When to See a Doctor for a Missed Period

Medically Reviewed By William C. Lloyd III, MD, FACS
Mature doctor using digital tablet to explain to female patient

If you missed a period and you’re pretty sure you’re not pregnant, there could be several reasons for your irregular cycle. Women are more likely to miss a period in the first few years after menstruation starts and again as they near menopause, but it can happen at any age. Knowing when to call a doctor for this common condition can be confusing, so here is some information to help clarify when it’s time to pick up the phone.

Common Causes of a Missed Period or Irregular Periods

There are many reasons for missing a period other than pregnancy, but you should ask yourself first if there is any chance you could be expecting. A home pregnancy test can be a first step to finding out for sure. Most causes of missing a period or having irregular periods stem from abnormal amounts of the female hormone estrogen, which is required for ovulation and a complete menstrual cycle. Here are some of the more common causes for missed periods in nonpregnant women:

  • Eating disorders like anorexia or bulimia

  • Female athlete triad, a condition involving low caloric intake and low estrogen levels, which leads to low bone density and irregular or no periods

  • Polycystic ovary syndrome, a hormone imbalance with higher-than-normal male hormones

  • High prolactin levels 

  • Uncontrolled diabetes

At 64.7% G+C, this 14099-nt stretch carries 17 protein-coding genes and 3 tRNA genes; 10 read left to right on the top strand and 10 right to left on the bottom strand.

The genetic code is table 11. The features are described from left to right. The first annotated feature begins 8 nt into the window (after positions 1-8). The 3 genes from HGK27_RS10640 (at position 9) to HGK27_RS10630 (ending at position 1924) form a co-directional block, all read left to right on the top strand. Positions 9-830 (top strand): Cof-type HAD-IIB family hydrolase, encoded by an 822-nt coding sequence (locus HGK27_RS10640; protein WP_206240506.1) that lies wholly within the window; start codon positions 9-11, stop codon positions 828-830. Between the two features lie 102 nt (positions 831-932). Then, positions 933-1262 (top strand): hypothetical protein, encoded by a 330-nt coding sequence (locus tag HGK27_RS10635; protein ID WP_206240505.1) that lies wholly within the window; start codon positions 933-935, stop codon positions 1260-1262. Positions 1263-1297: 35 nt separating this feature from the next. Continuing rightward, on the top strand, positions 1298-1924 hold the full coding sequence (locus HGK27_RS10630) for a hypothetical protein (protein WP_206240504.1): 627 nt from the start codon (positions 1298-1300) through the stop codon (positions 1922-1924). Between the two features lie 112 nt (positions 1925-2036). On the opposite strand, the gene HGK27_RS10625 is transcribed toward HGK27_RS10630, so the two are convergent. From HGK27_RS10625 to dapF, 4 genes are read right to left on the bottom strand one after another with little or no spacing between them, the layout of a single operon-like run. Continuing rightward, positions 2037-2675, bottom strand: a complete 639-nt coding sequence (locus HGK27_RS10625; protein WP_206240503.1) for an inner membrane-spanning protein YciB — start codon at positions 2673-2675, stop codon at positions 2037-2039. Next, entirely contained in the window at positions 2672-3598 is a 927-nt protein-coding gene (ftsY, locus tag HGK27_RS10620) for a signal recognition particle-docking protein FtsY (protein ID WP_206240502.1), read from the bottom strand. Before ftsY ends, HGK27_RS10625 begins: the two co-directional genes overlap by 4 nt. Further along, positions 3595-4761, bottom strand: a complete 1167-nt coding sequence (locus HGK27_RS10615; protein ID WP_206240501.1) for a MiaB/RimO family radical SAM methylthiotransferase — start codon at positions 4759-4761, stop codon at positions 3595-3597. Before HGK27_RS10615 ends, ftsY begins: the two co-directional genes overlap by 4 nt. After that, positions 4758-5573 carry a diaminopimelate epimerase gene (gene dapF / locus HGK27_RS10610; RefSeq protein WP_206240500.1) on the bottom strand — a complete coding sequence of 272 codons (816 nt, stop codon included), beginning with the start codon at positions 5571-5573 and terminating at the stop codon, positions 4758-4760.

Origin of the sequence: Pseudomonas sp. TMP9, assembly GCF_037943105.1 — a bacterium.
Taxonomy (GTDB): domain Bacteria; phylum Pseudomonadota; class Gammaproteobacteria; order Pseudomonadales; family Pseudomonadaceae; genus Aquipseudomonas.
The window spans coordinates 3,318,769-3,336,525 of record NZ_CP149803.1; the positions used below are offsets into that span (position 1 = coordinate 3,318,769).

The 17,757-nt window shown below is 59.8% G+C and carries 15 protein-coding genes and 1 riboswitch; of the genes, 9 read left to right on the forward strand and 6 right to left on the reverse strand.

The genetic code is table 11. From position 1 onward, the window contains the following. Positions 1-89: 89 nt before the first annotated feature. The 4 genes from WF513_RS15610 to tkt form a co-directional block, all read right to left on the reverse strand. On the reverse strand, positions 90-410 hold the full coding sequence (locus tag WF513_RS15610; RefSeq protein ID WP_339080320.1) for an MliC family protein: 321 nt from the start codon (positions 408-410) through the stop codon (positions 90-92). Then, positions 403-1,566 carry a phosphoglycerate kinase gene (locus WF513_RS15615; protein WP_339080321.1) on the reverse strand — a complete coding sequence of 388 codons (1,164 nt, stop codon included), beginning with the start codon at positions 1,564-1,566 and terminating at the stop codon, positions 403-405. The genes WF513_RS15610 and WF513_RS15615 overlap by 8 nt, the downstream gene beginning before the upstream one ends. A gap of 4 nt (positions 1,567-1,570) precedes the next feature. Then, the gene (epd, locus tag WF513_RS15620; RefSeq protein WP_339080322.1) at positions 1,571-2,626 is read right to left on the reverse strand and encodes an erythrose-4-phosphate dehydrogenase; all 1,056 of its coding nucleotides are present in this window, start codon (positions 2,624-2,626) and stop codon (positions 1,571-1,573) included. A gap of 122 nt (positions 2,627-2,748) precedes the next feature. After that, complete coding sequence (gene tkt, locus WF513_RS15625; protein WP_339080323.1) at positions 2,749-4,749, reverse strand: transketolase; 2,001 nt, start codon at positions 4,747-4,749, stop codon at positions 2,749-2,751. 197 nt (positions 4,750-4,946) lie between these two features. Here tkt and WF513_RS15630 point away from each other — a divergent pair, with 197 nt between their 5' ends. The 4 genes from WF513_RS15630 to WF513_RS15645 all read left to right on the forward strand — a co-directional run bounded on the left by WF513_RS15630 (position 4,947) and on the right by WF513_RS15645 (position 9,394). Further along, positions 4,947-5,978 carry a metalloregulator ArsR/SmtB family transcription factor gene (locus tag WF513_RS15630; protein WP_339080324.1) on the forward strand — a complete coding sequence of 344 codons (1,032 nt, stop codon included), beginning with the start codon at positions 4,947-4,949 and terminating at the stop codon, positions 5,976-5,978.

• Obesity

  • Certain medications including antiseizure and antipsychotic drugs

  • Stress and fatigue

  • Overactive thyroid 

  • Primary ovarian insufficiency, a condition with lower-than-normal estrogen levels, which inhibits ovulation

  • Pelvic inflammatory disease, an infection of the female reproductive organs

What to Do at Home for a Missed Period

If you have missed a period, consider taking an at-home pregnancy test to ensure that you are not pregnant. If you are not already doing this, it’s helpful to keep track of the day your period starts and stops month over month, especially during the first few years of menstruation, after a pregnancy, and as you near menopause, which is typically between the ages of 45 and 55. Keeping a menstrual calendar will help you identify significant changes in your cycle, including the length of each cycle.

If you are extremely stressed, fatigued or you have been traveling extensively, try to relax and make sure you are eating well. However, there is no reliable self-treatment for a missed period, so avoid recommendations for home remedies that you read or hear about. Instead, consider whether it’s time to call the doctor.

When to See a Doctor for a Missed Period

Call your doctor if you haven’t had a period for three or more months, or an at-home pregnancy test comes back positive. Amenorrhea is a complete absence of menstrual periods for a non-pregnant woman prior to menopause. It’s important you get professional medical care to diagnose the underlying problem and avoid complications of a potentially serious condition, such as uncontrolled diabetes.

Who to See for a Missed Period

Make an appointment with your gynecologist, who can help you address the underlying reason why you missed a period. Your gynecologist will consider your menstrual cycle in the context of any other signs and symptoms to help reach a possible diagnosis. You may need blood tests to measure hormone levels. Your doctor may refer you to another specialist, such as an endocrinologist if necessary. If you don’t have a gynecologist, call your primary care doctor. Missed periods are common, but if it has been a few months or you feel any cause for concern, consult your doctor.

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Medical Reviewer: William C. Lloyd III, MD, FACS
Last Review Date: 2020 Aug 11
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